University Policy Number 1104
Categorized: General Policies
- Digital Millennium Copyright Act Procedure
- TEACH Act Procedures
- Electronic Reserves Guidelines
- Media Reserves Guidelines
- Course Packs Guidelines
- Print Reserves Guidelines
Related Law & Policy:
- Policy 1301: Responsible Use of Computing
- Intellectual Property - Faculty Ownership of Works
- Student Honor Code
- Student Judicial Code
This policy applies to the use of copyrighted works (in all formats, including digital) for teaching, research, administrative, and other purposes by all academic and administrative units, faculty, staff, administrators, and students on all campuses and at other locations of George Mason University.
II. POLICY STATEMENT
It is the policy of George Mason University to comply with federal copyright law and all related law codified at 17 U.S.C. §101 et seq. All faculty, staff and students must adhere to University copyright policy. The University Copyright Officer (in the University Libraries’ Mason Publishing Group) provides guidance on use of the copyrighted works of others and rights management of scholarly and artistic work created by faculty, staff and students.
In recognition of its mission to further teaching, learning and research and engage in public service, the University is committed to fostering an environment that provides for the fair use of copyrighted works to achieve these goals while remaining in compliance with applicable laws. University users of copyrighted works are accorded the rights and privileges pursuant to 17 U.S.C. §§107 (Fair Use), 108 (Reproduction by Libraries and Archives), 109 (First Sale Doctrine and Transfers), 110 (Teaching Exception) and other statutory exemptions and limitations to the exclusive rights granted to the owner of a copyright protected work. The University policy is to not unduly restrict the use of works otherwise permitted under law.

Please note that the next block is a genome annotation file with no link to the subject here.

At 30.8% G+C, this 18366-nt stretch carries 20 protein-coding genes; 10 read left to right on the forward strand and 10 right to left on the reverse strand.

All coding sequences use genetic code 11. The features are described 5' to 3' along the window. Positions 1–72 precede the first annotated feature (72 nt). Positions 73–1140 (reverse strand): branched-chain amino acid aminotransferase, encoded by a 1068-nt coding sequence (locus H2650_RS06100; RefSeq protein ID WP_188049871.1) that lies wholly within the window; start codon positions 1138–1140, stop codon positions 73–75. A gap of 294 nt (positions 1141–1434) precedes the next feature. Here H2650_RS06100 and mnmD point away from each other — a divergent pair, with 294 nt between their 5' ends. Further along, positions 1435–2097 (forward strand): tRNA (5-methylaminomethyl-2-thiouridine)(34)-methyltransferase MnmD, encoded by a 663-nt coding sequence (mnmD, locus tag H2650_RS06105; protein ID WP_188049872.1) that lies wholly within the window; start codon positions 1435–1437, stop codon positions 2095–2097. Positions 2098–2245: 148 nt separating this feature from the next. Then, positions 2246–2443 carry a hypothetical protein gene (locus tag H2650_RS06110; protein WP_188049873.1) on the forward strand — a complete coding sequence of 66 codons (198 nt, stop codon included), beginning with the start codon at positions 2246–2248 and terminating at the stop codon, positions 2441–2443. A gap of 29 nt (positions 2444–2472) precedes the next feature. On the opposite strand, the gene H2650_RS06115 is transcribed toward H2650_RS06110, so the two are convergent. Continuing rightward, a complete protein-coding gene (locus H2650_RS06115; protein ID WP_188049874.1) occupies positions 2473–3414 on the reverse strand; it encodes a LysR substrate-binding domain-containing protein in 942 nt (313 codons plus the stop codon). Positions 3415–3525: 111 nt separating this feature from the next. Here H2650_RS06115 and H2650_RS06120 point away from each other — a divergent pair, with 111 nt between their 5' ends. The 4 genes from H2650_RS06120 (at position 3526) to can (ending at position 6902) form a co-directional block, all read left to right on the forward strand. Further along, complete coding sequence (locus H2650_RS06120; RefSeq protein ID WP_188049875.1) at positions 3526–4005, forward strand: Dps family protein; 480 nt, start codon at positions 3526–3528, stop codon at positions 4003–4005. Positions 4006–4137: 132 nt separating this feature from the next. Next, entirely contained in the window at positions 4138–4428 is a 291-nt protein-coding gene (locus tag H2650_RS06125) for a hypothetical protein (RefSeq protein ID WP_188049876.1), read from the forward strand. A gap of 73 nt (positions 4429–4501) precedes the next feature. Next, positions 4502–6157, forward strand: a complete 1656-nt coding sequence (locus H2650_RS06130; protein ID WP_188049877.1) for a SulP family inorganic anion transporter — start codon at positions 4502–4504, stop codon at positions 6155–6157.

It is the policy of the University to inform and educate faculty, students and staff regarding federal copyright law, the rights of copyright owners, the legal obligation of the University to comply with applicable law, and the rights of the University community to use copyrighted works. To this end, the Copyright Office will provide training sessions, consultation, and other resources to educate the University community and to facilitate copyright permission and/or royalty payment activities, and assist in rights management of scholarly and artistic works created by faculty and students. Faculty, schools and programs are encouraged to anticipate the need for copyright education for students programmatically and to coordinate with the Copyright Officer to integrate orientation on copyright issues in programs for students and faculty, in recognition of the role of copyright in the creation of the scholarly record, and that effective management positively impacts the scholarly communications environment.